RDF meets NoSQL
March 9, 2010
On Thursday, I have 20 minutes to address 200 people (plus a video audience) at NoSQL Live … from Boston. My self-appointed mission is to start building bridges between the NoSQL community and the Linked Data/RDF/W3C community. These are two sets of people working on different problems, but it’s pretty clear to me they are heading in the same direction, in similar spirit, and could gain a lot from working together.
I’m organizing my talk around the question of standardization for NoSQL, and I’ll talk about W3C process and such, but the interesting part is where NoSQL touches RDF. So here are some of my thoughts on that, written for an audience already familiar with RDF. I’d love to get some feedback on the basic ideas now, to make my talk better.
While they both want to move beyond SQL, their reasons are different. I understand the key for NoSQL is:
- SQL doesn’t scale big enough. Once your read-write dataset gets too big for a single machine, you have to develop and maintain a messy sharding system. (But see below.) Sometimes it’s an economy/efficiency thing; if you don’t need ACID, a NoSQL solution might give you better performance on cheaper hardware.
Meanwhile, I see two big motivation for the RDF folks:
Decentralization. On the open Web, data comes from many different sources, mostly beyond your control. Everyone might be providing data to everyone, and no one has the authority to run a central database, ever if they had the technology and the iron.
Inference. Some people find formal semantics and well defined inference to be very useful. (How is this different from triggers and views? Good questions.)
There’s a freedom, a joy, and in some case enormous practicality to not having to pre-create your database schema. Nearly all NoSQL and RDF systems are schemaless or allow a fully dynamic schema. (But I understand most bigtable systems have fixed column families. That could be a problem in using a bigtable as an RDF store.)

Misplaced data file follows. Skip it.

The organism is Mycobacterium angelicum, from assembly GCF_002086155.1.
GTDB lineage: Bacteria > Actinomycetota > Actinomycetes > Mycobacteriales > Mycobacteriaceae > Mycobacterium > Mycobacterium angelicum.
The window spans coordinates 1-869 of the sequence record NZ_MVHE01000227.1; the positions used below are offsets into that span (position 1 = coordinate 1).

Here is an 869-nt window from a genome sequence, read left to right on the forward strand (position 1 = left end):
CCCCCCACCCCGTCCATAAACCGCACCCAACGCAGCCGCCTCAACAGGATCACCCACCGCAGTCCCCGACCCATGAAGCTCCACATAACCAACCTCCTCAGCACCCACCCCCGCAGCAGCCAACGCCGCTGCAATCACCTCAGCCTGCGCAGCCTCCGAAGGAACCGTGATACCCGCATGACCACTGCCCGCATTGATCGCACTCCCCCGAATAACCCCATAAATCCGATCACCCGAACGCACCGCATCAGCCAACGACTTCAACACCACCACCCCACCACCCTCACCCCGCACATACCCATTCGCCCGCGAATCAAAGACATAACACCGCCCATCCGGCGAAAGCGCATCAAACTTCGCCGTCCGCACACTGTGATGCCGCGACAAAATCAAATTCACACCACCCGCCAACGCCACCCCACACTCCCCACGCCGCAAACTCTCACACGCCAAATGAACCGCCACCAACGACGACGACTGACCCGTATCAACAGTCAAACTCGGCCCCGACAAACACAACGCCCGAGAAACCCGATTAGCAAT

Both tend follow Web Architecture, using HTTP and often using REST.
Reading about CouchDB and MongoDB (JSON document databases), as well as Neo4j (a graph database), I noticed an undercurrent about SQL being awkward to program against. I guess this is the O/R Impedance Mismatch, especially the structural differences. RDF’s design is very close to the relational model, so it doesn’t help on this front. Within the RDF community, however, there are some systems which attempt to partly bridge this gap, including node-centric APIs (which I happen to prefer, myself). I would also argue that duck typing closes the gap from the programming-language side.
I don’t see NoSQL going anywhere near linked data or having a vocabulary ecosystem. I expect it will want to, someday. Decentralization is a key difference in requirements.
I only see RDF dealing with inference. Why is this? My first thought is that the RDF community has a lot of AI roots, and the NoSQL community doesn’t. But maybe it’s about economics and motivations: formalizing the notion of inference makes it possible, in theory, to easily deploy very sophisticated data transformation (and making them complete before the sun goes out). At NoSQL scale, folks are much more concerned about techniques for being able to run even simple transformations (and making them complete before the power bill comes due). I note that AllegroGraph manages to be in both communities, with a very practical, high-performance Prolog element; I don’t know how parallel it is. A few RDF folks are working on using map/reduce. Presumably, with the rise of multi-core systems, even single-user inference engines will want to be made parallel.
How many of the reasons for NoSQL rejecting SQL also apply to SPARQL? Does the scaling issue apply? Actually, does the scaling issue really apply to SQL? Michael Stonebraker (more or less the Voice of God) claims automatic sharding can and should be done while still using SQL. Some people reply: Perhaps, but in Enterprise-Grade Open Source? Also, maybe “SQL” is a euphemism for ACID, and that’s really what doesn’t scale and/or is too expensive. Perhaps that issue needs to be settled before considering SPARQL? Actually, the state of ACID in SPARQL is an open issue right now; maybe NoSQL can inform that decision.
RDF is standardized. Some would argue it’s more standardized than SQL; that case will be stronger when SPARQL 1.1 is done. Here’s a diagram Steve Harris made, which I reformatted. “KV” refers to key-value stores, the simplest, most scalable kind of NoSQL database.
So… What does that all boil down to?
Bottom line: RDF could learn a lot from NoSQL about scaling and ease-of-programming; NoSQL could learn a lot from RDF about decentralization and inference.
Some closing questions, ideas….
Can someone make a SPARQL endpoint with Cassandra’s performance and scaling properties? I haven’t studied this idea much, but I’m afraid the static column families will make it impossible to get much performance without building the store for a particular set of SPARQL queries. But it could still be useful, even with that drawback. Or maybe some SPARQL endpoint is already there; has anyone really tried a comparative benchmark?
How does the SPARQL endpoint description and aggregation work compare to database sharding. Are there designs for doing it automatically?